His reforms are not a sacred text. Berlusconi, as vile of a character as he may be, is politically astute in ways that Monti cannot even fathom. He chose the timing of Monti’s downfall, catching the premier seemingly unprepared. It is Monti that says he will not serve. Berlusconi is all too happy to be prime minister again. He would dismantle much of what Monti built and he would do it in the people’s name.
It is Monti, for example, that re-introduced a tax on the Church’s commercial properties, which Berlusconi had previously eliminated. In addition, Berlusconi has already indicated he would repeal the new real estate tax, which is understandably terribly unpopular, and boost the sin tax on alcohol and tobacco.
Monti enjoys and values a camaraderie with the European political elite that Berlusconi mocks. Monti sought to soften the German demands for austerity, and the letter of the treaties, by invoking the spirit. Yet he has little concrete to show for it. The biggest reason that the monetary union survived 2012 was due to the actions of his countryman, ECB President Draghi, who incidentally was accused by Bundesbank President Weidmann of also circumventing democratic principles.
Berlusconi would challenge Merkel in a way that Monti would never dare. Following the political commandment that “an enemy of my enemy is my friend”, Berlusconi may reinvigorate the Mediterranean axis and join forces with France and Spain to counter Germany.
The polls suggest the PD, under Bersani, is still poised to secure the most votes in Italy’s election in late February. It says much about the condition of Italian politics (and perhaps by extension European politics) that the former communist was among Monti’s most ardent supporters over the past year. Endorsing Monti would not likely increase Bersani’s public support, and could cost him. Monti must indeed be suffering from delusions of grandeur if he thinks Bersani will move aside for Him.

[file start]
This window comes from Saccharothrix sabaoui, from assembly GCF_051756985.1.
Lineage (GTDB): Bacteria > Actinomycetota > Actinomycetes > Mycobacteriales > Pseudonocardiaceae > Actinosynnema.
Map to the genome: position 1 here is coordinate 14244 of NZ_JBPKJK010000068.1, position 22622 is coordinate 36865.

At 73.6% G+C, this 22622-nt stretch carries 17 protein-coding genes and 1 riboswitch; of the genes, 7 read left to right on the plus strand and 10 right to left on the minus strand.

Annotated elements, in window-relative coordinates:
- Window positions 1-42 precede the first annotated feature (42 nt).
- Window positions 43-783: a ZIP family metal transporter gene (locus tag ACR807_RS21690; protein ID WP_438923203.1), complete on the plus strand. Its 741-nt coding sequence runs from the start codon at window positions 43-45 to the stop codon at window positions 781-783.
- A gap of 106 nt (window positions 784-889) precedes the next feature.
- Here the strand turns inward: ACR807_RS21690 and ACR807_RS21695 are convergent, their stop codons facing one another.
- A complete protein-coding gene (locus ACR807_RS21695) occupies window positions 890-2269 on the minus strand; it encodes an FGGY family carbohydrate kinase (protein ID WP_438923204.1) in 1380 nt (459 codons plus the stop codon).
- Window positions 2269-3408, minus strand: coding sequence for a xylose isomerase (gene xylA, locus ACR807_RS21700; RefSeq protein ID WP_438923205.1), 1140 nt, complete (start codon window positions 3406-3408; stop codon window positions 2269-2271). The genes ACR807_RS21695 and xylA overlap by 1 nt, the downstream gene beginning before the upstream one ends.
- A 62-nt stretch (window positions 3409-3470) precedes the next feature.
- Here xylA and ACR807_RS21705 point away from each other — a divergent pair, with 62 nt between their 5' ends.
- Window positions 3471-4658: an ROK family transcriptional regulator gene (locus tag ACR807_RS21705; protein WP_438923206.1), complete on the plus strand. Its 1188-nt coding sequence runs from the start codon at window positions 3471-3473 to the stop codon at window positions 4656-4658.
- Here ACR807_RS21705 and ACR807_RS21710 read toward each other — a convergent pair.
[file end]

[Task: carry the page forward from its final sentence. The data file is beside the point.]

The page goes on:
Without seeking to maintain a strong and powerful presence in Italy’s politics, Monti has no way of ensuring that his program develops the kind of democratic roots necessary to endure. His acknowledgment that sometimes Berlusconi is incomprehensible says just as much about Monti as it does Berlusconi.
Monti may be good for Italy, but the Italian people are worse off now than a year ago. Interest rates are lower and the equity market higher, but unemployment is higher and the economy continues to contract. The basket of goods citizens get from the state has been reduced and the price of the basket has increased. If the Italian people are to be saved, they need to understand how Monti’s reform agenda will mean a better life for them and their children. Yet for all Monti’s effort, he might as well be speaking Latin.
If Monti had tougher skin, like Berlusconi, he would not have been put off by the poll that found some 61% of Italians do not want him to run for premier. Given the fractious nature of Italian politics, the 39% that do, would make Monti a power to be reckoned with and that is without even trying to present his case to the Italian people. It is more support than the Man and Party of 12 had a couple of millennium ago.